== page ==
Some Republicans Are Defending Al Franken. They Don't Think He Should Resign

In the latest twist in the sexual harassment controversies roiling Congress, Republicans have taken to defending Democratic Sen. Al Franken.

Yes, that’s right. While Franken announced Thursday he would resign in the “coming weeks” amid growing allegations of sexual misconduct, some Republicans are not so sure he should have to leave the Senate.

“What you saw today was a lynch mob,” former House Speaker Newt Gingrich said Wednesday on Laura Ingraham’s Fox News show after at least 35 Democratic Senators called on Franken to step aside. “Let’s not have due process. Let’s not ask anybody any questions. Let’s not have any chance to have a hearing. Let’s just lynch him, because when we get done lynching him, we’ll be so pure.”

Eight women have accused Franken of sexually harassing them, with the most recent being a woman who told Politico this week that Franken tried to forcibly kiss her in 2006.

But Gingrich is not alone in claiming the Democrats are not acting entirely out of sincere moral concern. When interviewing Gingrich on Wednesday, Ingraham also said she believes the Democrats are using Franken’s situation to claim the moral high ground so they can try to take down Republicans accused of sexual misconduct like President Donald Trump and Alabama Senate candidate Roy Moore.

“They’ve come down with a sudden case of feverish morality,” Ingraham said Wednesday. “But what it really is, is nothing more than a political calculation by the Dems.”

“They have now determined that it is worth sacrificing Franken, just like they did John Conyers — throw him overboard to save the political Titanic that is their party,” Ingraham added. “What does this do? It sets the precedent for the Democrats to try to drive Roy Moore from office, should he win the Alabama Senate race. And two, this is the next step in the quest to impeach President Trump.”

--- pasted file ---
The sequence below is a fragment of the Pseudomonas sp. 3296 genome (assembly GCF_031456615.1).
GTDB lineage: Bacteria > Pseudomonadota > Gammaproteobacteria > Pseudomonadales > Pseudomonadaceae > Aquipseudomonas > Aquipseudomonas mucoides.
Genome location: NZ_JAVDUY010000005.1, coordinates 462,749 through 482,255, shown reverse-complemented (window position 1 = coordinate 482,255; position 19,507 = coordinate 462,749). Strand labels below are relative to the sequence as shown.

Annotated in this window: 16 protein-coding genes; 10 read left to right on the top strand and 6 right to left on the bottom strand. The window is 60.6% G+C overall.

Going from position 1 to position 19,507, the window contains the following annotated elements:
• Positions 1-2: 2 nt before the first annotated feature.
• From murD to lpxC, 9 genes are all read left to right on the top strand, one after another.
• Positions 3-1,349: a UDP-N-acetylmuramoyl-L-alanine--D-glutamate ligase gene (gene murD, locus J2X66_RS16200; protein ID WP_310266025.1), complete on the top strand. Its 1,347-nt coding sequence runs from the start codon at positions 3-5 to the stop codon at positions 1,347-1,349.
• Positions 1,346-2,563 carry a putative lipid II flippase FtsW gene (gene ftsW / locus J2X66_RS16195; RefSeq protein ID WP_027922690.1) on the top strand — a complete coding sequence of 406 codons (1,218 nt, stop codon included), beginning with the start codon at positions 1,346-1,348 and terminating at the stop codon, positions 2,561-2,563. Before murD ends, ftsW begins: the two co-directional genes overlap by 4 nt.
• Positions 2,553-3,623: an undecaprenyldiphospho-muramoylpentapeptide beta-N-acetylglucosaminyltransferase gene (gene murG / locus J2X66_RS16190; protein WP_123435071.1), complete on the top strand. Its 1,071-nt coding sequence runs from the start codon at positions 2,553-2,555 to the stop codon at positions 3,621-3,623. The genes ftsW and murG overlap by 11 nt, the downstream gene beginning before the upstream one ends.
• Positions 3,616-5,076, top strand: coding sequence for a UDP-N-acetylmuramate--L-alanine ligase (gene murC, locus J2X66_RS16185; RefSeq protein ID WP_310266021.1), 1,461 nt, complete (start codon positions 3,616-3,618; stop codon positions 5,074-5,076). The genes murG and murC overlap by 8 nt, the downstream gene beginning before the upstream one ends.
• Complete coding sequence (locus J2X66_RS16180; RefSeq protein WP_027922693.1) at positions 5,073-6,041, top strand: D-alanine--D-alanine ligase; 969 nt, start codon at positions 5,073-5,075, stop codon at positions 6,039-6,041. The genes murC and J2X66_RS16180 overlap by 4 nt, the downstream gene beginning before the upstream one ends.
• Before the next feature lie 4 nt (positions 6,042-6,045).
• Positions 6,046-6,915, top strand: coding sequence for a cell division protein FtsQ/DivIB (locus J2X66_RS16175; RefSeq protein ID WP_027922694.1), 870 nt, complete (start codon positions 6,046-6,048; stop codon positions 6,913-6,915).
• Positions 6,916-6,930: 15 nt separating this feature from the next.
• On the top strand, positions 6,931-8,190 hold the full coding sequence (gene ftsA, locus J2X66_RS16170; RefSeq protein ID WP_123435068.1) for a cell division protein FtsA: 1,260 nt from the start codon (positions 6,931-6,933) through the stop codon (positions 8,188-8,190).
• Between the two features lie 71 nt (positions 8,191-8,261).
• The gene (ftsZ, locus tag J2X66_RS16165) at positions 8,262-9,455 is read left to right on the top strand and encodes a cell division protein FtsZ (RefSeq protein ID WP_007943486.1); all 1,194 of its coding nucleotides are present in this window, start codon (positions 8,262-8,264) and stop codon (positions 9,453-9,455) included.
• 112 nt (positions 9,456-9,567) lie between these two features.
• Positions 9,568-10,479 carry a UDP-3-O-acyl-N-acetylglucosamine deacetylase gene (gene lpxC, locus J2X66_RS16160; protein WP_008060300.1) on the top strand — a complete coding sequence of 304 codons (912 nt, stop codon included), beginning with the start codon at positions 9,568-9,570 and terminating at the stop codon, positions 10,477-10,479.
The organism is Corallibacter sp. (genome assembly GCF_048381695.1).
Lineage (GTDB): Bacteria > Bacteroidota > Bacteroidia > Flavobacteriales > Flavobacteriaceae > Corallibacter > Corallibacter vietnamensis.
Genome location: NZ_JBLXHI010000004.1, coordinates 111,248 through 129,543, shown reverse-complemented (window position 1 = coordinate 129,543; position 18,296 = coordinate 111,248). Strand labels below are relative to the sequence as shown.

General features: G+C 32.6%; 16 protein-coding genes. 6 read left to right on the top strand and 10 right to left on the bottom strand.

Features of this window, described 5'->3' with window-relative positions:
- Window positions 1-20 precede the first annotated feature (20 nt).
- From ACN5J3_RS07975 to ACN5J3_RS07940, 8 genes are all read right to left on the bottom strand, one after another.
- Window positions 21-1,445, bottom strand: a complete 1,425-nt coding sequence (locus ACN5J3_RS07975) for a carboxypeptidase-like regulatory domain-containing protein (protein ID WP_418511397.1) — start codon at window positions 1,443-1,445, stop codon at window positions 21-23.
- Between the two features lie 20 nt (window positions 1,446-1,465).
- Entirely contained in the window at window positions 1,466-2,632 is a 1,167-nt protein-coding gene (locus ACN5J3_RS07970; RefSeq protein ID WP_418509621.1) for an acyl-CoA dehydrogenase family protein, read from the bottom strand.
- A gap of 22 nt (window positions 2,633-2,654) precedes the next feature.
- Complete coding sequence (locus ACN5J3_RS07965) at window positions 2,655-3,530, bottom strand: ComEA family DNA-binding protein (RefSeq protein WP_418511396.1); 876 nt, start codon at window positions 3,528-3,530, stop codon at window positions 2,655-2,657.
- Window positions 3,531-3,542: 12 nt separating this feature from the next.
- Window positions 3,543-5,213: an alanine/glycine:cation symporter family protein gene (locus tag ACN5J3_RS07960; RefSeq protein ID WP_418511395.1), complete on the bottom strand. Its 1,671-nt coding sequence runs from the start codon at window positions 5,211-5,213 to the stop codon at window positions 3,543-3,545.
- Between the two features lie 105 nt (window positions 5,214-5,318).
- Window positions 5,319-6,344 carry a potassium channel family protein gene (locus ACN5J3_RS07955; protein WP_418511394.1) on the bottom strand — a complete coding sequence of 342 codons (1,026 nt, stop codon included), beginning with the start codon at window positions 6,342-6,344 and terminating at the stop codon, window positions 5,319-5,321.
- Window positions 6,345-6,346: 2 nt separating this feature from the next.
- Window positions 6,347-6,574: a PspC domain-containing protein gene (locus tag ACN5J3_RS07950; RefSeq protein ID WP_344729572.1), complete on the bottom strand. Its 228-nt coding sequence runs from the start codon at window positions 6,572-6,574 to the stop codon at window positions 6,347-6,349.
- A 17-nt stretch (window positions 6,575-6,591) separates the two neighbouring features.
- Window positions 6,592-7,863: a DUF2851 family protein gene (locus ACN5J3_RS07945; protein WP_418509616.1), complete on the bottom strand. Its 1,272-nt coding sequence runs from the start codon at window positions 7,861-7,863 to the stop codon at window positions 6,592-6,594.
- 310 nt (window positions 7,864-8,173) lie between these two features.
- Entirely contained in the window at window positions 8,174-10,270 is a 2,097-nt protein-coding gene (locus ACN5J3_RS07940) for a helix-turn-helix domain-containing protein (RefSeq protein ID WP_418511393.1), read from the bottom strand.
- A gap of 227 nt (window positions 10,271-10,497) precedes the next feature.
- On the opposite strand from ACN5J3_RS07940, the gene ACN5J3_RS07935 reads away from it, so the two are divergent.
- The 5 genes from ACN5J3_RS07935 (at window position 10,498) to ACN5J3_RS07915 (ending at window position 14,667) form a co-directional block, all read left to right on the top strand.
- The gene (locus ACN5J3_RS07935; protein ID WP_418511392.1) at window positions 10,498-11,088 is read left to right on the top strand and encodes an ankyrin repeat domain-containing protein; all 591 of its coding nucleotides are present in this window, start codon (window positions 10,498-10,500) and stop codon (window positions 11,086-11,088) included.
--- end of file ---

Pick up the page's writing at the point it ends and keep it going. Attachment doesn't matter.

Moore, who has been accused of sexual misconduct with teenagers when he was in his 30s, has the support of Trump and the Republican National Committee. Despite some Republican lawmakers initially condemning his alleged behavior last month, many Alabama Republicans have stood by Moore.

They have used a variety of tactics to dismiss the claims against him, but many of them come down to Republicans saying they do not have proof he did anything wrong. That seems to be the argument GOPers are using again to defend Franken.

Tucker Carlson on Wednesday bid “good riddance” to Franken, but then the Fox News host went on to question the circumstances of the Democrat’s resignation.

“Enjoy the schadenfreude, the pure animal thrill of watching a powerful person knocked from a high perch, but at the same time, ask yourself, what if this happened to you?” Carlson said, according to the Washington >Post. “Imagine being accused by someone whose name you didn’t know of something that supposedly happened more than a decade ago. How would you respond? How could you respond? What if you were innocent, by the way? And what if nobody cared?”

Other Republicans such as Ari Fleischer, who served as White House press secretary under President George W. Bush, argued Franken’s future should have been left up to voters.

Franken should not have resigned. His fate should have been left 2the people of MN. Moore, who had sexual contact w a 14-yr old, should drop out. Conyers, who hit on his employees, should have resigned. Franken is a creep who acted inappropriatly, but his facts are different.

— Ari Fleischer (@AriFleischer) December 7, 2017

And the Washington Examiner’s Byron York also raised concerns about Franken not receiving due process.

Seems clear Franken is toast; impossible to see him surviving. Of course, Dems are acting quickly to clear decks so they can make Roy Moore, in the words of @brithume, the 'hood ornament' of the Republican party. 1/3

— Byron York (@ByronYork) December 6, 2017

But there's reason to be concerned about kangaroo court justice of the college campus coming to US Senate. In 90s, when Bob Packwood was accused of sexual misconduct, he got full due process; ethics committee worked for three years before he resigned ahead of expulsion. 2/3

— Byron York (@ByronYork) December 6, 2017

Now, with Franken, instead of three years, it's three weeks, with latest allegations coming just hours ago. Now maybe three years was too long. But maybe three weeks is too short. There's reason to be concerned about what comes next. 3/3

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